A Trip to the Hot Springs, 1869
Written for the Gazette.
ED. GAZETTE.- Having just returned from a visit to the Hot Springs of this county, situated some fifty miles southeast of your city, I thought a few notes of the trip would, perhaps, be acceptable. I will premise by saying that I have been four [for?] years suffering from rheumatism and half of the other ills that flesh is heir to. My starting point was from the Tularcito rancho. I had been told many hard stories as to the impracticability of the route, but seven years of mountain life had taught me that thirty miles of trail did not all go away at once, and where one man had gone, another could go. So, securing the services of an efficient guide, we started. I was riding a powerful little mustang which, raised in the mountains, knew how to take advantage of the hills, and in addition was lazy enough not to hurt himself.
From Tularcitos across to the Carmel is three miles, thence up the river, which here is but a brook, two and a half miles, when crossing some rolling hills, we descended into Fresno caņon, after ascending which for a mile and a half we came to the foot of Tes-sa-ha-ra mountain, whose lofty summit far o'ertops its surrounding brethren, and up whose rugged sides we had to climb. Up, up we went, the guide ahead and your corespondent behind, in no very amiable mood, from the fact that he had to expend a large amount of muscular power by way of reminding his steed that he was to go up the hill and not crop the luxuriant grass which grew by the trail. Two hours were thus consumed, when we reached the highest point; and here the view would well repay two weeks of such climbing.
Lingeringly we left the spot, and started down the hill. Here the guide rode at a pace which did credit to him, much as I had heard of his skill as a mountaineer. Whether he wanted to show the Gringo a trick or two, or was in a hurry, I do not know, but, certainly, to a person who could hardly sit his horse it was not very pleasant. But, thanks to our stars, or the mustang, we at length arrived at the foot of the hill, where a beautiful valley, fresh and green, welcomed us through its pure daughters, the wild flowers, that swept by the wind bowed their heads as we passed. Passing a beautiful little sheet of water, the guide pointed out the spot where lay the remains of an unknown man supposed to have been killed by grizzlies. But the pleasures of the valley, like all things of earth, were fleeting, and a sharp turn started us up another mountain whose ascent was abrupt, but not so long as the Tessahara. Pausing but a moment, to catch a glimpse of the surrounding scenery, we again go down, and at the foot of the hill find the wild oats waist high. This is Cave Valley, so called from a beautiful cave within it. The hurry we were in did not permit of our visiting it, but we were told that it was a muy curiosa.
For three or four miles we rode down the valley, every short distance startling up a deer, which, after a look of astonishment, would bound away. We camped for the night in a beautiful spot under the shadow of a huge live oak. My companion started out to kill a deer, and in five minutes I heard the crack of his rifle. He had shot a deer, which being only wounded, had dashed over a bluff of rock and rolled several hundred feet. A fawn starting up, he brought it into camp, and it made us a fine supper and breakfast. Next morning we started early, expecting to reach the Springs in an hour, but the trail being washed away, we had to make a detour, so it was eight o'clock when we arrived. So strongly are the Springs impregnated with sulphur that we caught the odor when two hundred yards away. An hour's rest and we started to have a look at the Springs, an taste the waters which to us were to be the elixir of life.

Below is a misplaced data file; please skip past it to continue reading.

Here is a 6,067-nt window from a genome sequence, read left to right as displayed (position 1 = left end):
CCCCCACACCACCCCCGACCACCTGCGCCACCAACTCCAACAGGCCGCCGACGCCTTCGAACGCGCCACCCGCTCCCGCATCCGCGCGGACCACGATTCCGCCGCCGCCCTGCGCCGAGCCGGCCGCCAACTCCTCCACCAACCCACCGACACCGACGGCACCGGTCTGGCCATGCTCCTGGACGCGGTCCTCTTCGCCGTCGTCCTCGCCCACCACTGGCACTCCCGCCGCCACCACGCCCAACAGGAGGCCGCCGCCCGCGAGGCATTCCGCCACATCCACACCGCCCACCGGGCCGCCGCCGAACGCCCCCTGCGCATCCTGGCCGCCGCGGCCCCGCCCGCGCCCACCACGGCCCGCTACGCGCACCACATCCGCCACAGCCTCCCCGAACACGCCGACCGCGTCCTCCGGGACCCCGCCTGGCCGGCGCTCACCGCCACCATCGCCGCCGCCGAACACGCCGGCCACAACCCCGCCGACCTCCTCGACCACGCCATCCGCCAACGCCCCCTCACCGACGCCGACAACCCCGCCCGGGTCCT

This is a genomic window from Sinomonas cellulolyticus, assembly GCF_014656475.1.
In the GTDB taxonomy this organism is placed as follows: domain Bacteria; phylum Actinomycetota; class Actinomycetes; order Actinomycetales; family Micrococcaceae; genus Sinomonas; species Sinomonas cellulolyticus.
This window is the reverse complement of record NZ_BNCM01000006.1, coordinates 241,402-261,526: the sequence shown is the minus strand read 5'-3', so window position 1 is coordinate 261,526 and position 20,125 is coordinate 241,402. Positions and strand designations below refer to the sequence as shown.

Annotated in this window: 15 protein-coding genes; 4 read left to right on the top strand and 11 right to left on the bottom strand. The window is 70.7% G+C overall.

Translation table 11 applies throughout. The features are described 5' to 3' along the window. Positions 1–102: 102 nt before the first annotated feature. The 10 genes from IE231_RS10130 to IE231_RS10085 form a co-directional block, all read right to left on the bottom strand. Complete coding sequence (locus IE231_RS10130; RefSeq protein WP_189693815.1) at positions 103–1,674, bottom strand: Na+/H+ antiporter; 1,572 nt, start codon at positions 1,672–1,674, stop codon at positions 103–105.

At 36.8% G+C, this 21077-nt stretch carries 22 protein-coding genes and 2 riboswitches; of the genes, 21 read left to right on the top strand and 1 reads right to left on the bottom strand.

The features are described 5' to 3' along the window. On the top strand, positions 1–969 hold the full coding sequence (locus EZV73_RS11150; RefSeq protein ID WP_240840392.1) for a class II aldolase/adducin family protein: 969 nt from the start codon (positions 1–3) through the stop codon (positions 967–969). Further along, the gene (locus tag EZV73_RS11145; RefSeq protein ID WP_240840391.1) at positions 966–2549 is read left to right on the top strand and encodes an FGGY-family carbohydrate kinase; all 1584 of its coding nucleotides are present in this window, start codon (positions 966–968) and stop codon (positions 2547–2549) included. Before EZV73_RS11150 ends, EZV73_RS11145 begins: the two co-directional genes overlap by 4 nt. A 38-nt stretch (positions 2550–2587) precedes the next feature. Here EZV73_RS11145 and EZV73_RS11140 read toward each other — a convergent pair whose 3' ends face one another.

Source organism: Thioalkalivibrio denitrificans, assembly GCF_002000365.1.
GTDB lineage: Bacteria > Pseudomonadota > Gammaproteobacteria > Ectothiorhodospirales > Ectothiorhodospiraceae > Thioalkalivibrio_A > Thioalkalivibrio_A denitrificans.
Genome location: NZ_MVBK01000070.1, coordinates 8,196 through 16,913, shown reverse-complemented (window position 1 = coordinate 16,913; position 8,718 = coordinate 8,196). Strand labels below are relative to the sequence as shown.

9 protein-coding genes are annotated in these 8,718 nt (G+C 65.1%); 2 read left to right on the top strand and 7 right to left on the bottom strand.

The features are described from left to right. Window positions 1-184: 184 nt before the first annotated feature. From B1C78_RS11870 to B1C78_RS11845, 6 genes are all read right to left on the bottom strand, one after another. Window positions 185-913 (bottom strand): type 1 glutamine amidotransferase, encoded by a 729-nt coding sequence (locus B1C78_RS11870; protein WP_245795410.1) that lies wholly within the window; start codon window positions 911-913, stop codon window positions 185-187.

The Springs, some four or five in number, well out from the face of a solid cliff of rock, flowing altogether about twelve inches of water, and varying in temperature from 100° to 140° Fahrenheit. Through the caņon, which here widens out some three hundred yards, runs a cold mountain stream of, perhaps, two hundred inches of water, and abounds in trout. The mountains surrounding are bold and abrupt, covered with a few scattering oaks. On one of the highest peaks stood a solitary stock of mescal, which being in full bloom looked like some sentry guarding the sacred waters, and to which we gave the name of Sentinel Peak.
In the morning the guide left me, and I had the waters to myself. I remained there ten days, fishing, bathing and prospecting for silver, of which there are some extravagant stories told of fabled rich veins in this immediate vicinity. When I arrived it was only with great pain and difficulty that I could get off and on my horse, but at the expiration of my stay, the change was so great that I could hardly realize it. I was again a boy of eighteen and walked twenty miles between 11 o'clock and 5 o'clock P.M., carrying a heavy pair of blankets and feeling no fatigue; and I predict for the waters these Springs a popularity unrivaled by any in the State when their medicinal properties shall have become known. As to the scenery on the route to them, years of a vagabond life have shown me but one locality where nature seemed more attractive. The road there is not a McAdam, nor the accommodations Cosmopolitan, but to any person suffering from chronic diseases and able to ride on horseback, they can be reached. There is a house to stop in, plenty of venison and trout for the taking, and there will be a few bath tubs there at a very early day, so that parties seeking health or recreation and having the courage to rough it for a time, can find no finer locality on the Pacific coast.
But I fear I am trespassing on your space, and will close until some future time.
Monterey, June 15, 1869.
Photograph courtesy of the Monterey County Public Library.